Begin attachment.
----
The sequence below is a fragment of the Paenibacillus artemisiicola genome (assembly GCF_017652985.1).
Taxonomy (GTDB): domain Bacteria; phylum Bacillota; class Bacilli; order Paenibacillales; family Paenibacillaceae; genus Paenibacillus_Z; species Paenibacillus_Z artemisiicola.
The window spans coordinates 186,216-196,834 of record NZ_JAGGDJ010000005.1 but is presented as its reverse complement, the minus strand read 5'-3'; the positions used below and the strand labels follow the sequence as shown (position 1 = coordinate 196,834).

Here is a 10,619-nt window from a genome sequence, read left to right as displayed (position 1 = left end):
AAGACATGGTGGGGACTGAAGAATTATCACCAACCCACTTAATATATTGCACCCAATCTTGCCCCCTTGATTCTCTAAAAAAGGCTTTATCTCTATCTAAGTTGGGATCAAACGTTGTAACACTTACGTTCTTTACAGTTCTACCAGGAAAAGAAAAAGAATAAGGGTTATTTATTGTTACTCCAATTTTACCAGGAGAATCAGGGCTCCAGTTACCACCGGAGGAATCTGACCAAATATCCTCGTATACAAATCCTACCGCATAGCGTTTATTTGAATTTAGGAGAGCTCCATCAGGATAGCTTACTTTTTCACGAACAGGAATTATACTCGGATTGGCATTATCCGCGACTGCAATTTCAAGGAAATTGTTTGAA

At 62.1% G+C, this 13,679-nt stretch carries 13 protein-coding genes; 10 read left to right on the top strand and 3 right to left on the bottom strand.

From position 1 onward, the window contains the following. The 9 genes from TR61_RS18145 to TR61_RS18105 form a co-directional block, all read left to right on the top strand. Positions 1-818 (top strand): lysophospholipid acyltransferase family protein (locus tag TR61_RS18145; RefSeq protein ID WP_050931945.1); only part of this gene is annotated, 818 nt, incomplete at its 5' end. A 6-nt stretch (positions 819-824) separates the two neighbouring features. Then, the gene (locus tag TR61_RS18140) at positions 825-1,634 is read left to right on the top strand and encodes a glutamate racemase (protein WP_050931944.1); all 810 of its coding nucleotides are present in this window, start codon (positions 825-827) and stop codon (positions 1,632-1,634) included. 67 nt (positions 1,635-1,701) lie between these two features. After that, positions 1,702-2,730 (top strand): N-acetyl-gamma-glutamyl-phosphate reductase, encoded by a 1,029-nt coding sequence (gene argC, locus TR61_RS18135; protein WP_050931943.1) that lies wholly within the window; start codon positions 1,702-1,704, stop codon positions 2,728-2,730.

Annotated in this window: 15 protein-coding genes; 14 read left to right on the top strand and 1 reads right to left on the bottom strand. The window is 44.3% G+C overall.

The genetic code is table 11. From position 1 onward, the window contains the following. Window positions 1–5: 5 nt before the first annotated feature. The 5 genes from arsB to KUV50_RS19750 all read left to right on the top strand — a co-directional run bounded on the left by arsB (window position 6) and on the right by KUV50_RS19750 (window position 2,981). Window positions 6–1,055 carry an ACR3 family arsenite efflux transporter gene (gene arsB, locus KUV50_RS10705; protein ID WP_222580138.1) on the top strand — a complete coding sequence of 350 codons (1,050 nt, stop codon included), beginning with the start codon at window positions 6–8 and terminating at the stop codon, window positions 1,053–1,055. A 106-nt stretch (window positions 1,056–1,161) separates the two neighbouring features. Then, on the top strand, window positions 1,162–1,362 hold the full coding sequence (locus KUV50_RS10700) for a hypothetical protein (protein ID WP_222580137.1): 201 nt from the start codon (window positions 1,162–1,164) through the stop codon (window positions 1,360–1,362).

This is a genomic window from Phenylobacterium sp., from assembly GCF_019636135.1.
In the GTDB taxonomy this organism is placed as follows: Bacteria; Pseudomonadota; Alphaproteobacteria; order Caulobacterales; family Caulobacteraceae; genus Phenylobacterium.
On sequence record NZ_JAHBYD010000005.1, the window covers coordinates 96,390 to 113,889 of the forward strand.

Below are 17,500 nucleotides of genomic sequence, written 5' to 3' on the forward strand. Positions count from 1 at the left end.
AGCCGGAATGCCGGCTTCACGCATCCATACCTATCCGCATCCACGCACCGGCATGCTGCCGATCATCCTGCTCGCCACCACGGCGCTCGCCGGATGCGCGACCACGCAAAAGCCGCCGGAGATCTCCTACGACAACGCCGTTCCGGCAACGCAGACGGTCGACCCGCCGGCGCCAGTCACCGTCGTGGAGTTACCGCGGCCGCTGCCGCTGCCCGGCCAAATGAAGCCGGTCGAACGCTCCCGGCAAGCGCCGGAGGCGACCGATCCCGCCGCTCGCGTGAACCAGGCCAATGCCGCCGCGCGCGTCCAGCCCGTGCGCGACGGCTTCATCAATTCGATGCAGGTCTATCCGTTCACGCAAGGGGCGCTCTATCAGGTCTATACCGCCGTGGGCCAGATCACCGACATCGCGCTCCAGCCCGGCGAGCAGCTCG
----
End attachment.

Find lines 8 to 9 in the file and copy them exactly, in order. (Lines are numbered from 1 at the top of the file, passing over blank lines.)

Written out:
Annotated in this window: 15 protein-coding genes; 14 read left to right on the top strand and 1 reads right to left on the bottom strand. The window is 44.3% G+C overall.

The genetic code is table 11. From position 1 onward, the window contains the following. Window positions 1–5: 5 nt before the first annotated feature. The 5 genes from arsB to KUV50_RS19750 all read left to right on the top strand — a co-directional run bounded on the left by arsB (window position 6) and on the right by KUV50_RS19750 (window position 2,981). Window positions 6–1,055 carry an ACR3 family arsenite efflux transporter gene (gene arsB, locus KUV50_RS10705; protein ID WP_222580138.1) on the top strand — a complete coding sequence of 350 codons (1,050 nt, stop codon included), beginning with the start codon at window positions 6–8 and terminating at the stop codon, window positions 1,053–1,055. A 106-nt stretch (window positions 1,056–1,161) separates the two neighbouring features. Then, on the top strand, window positions 1,162–1,362 hold the full coding sequence (locus KUV50_RS10700) for a hypothetical protein (protein ID WP_222580137.1): 201 nt from the start codon (window positions 1,162–1,164) through the stop codon (window positions 1,360–1,362).